The “Mission: Impossible” franchise is a strange one.
For one thing, I think people often misuse the word “franchise.” Just because they make a few sequels to a movie, that doesn’t automatically qualify that thing as a franchise. I think of that more as a description of a film property (or book property or game property… whatever sort of IP you want to substitute) that features a basic idea or premise that can be endlessly refigured to fit new casts, new creative teams, and new storytelling styles, with little real regard for continuity. “Mission: Impossible,” from the moment it first aired as a television show, has offered up a near-perfect franchise engine, a premise so simple, so feather-light, that you can do anything with it, and as long as you strike those same few notes, it’s recognizably “Mission: Impossible.”
Over the weekend, I rewatched the first three “Mission: Impossible” films on Blu-ray. I’ve always been fond of the first one, and looking at it now, it’s one of those early CGI-era movies that reaches for some groundbreaking stuff in how action is staged and shot that doesn’t totally work on a technical level, but that deserves respect for pushing the envelope as much as it did. More than that, though, it’s a fun piece of pop culture subversion that was designed to acknowledge the old school, then annihilate the old school, then introduce Tom Cruise as the new school. Brian De Palma made each set piece feel like he was having fun, and it was big and complex and sleek and absolutely proved that it would work on the big screen.
The second film is so bad that it feels like someone who was very angry at John Woo decided to make a MAD-magazine-style parody of John Woo films and then release it with his name attached as director. Awful.
The third film was the first that really tried to give a continuity and a weight to Ethan Hunt as the center of the film series. The first two films are “Mission: Impossible” adventures that happen to star Ethan Hunt. The third film was all about Ethan’s desire to live a normal life, to leave fieldwork behind, to marry Julia (Michelle Monahan), and to finally just wear one face, his own. There was a real sense of team in the last film, and I liked the chemistry that existed between Ving Rhames, Jonathan Rhys-Meyers and Maggie Q. And, speaking of Q, the third film introduced Benji Dunn, played by Simon Pegg, who played a comic spin on Q, very much the same role that existed on “Alias.” I knew as soon as I saw Pegg’s two moments that he was going to get bumped up for more if they ever did a sequel. That third film is not about a global threat or terrorist, but instead about karma screwing Ethan Hunt around when he tries to put his bloodstained past behind him, and it worked for one film to focus in at Ethan instead of out at a big spy movie story.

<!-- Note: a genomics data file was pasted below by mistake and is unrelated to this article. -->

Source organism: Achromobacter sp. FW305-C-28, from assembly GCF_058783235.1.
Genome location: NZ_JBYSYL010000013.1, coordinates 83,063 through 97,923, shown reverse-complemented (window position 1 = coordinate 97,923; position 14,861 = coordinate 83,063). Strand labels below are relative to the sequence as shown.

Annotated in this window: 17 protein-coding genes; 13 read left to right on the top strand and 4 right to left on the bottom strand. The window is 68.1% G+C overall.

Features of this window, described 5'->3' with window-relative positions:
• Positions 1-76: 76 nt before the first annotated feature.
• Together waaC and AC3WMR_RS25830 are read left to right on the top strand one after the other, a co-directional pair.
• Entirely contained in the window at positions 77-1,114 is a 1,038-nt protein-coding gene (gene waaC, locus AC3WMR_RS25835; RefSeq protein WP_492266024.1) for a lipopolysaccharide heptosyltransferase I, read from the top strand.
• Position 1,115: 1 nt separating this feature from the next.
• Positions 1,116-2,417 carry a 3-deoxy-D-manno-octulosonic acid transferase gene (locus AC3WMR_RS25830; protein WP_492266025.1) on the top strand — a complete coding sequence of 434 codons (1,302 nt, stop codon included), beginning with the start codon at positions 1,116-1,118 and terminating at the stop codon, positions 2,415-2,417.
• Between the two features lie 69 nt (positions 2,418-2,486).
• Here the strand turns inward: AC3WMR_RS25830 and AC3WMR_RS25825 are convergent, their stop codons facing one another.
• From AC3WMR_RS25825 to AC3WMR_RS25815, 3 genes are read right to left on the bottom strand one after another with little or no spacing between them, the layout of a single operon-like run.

This time out, the threat is full-blown nuclear war, worldwide, so I think it’s safe to say the stakes are a little higher here.
I think “Mission: Impossible – Ghost Protocol” is the most consistently entertaining, most laser-focused entry in the series so far, and while I would argue that it is very much a sequel to the third film and not just a disconnected piece of a flexible franchise, it is also a great rollicking self-contained spy movie adventure on a grand scale, and it’s preposterous fun.
I guess I shouldn’t be surprised. Remember that scene in “The Incredibles” where they’re sneaking onto Syndrome’s island and taking out henchmen and dealing with the high-tech security? That sequence was like watching the Fantastic Four stepping into a ’60s-era James Bond film, and it was apparent that Bird has a real love of the genre and a working knowledge of how to pay perfect tribute to it. Even so, this is his first live-action film, and he’s stepping into someone else’s thing, working for Tom Cruise and JJ Abrams, so I was nervous that I wouldn’t see much of his personality or style in the end result. Instead, this is a pretty clear expression of Bird’s voice, and there is an energy to it that feels like a whole new lease on life for the series.
You may be aware that Bird shot some of the film using the IMAX cameras, and one of the reasons I would encourage you to see the film in that format is because of the very sly way Bird uses the transition from the full IMAX frame to a more traditional widescreen frame, blowing it out to the full size for almost all of his major establishing shots moving over the vistas of cities around the world. Here, we start in Budapest, and the way the film pushes in on a rooftop in the city while in constant motion, the full IMAX frame opened to the top and the bottom, it’s almost like you can fall into the frame. Right away, we’re introduced to a new character in the IMF world, Trevor Hanaway (Josh Holloway), and following a short shocking action sequence with him, we cut to a prison escape that’s been engineered by Benji Dunn (Pegg, returning with, as I hoped, a much larger part) and Jane Carter (Paula Patton), and it’s not until about halfway into the sequence that you realize who it is that they’re breaking out of the prison. Of course, it’s Ethan Hunt, and from the moment he turns around to reveal himself to the camera, this is one of the most engaged performances from Cruise in a while. He’s got the Movie Star turned up to ten here, and it’s a lot of fun to watch. Say what you will about Cruise and his off-screen persona, but none of that matters to me when I’m in a theater. He is still able to push all of that aside and give one of these performances that takes full advantage of the iconic power of Being Tom Cruise.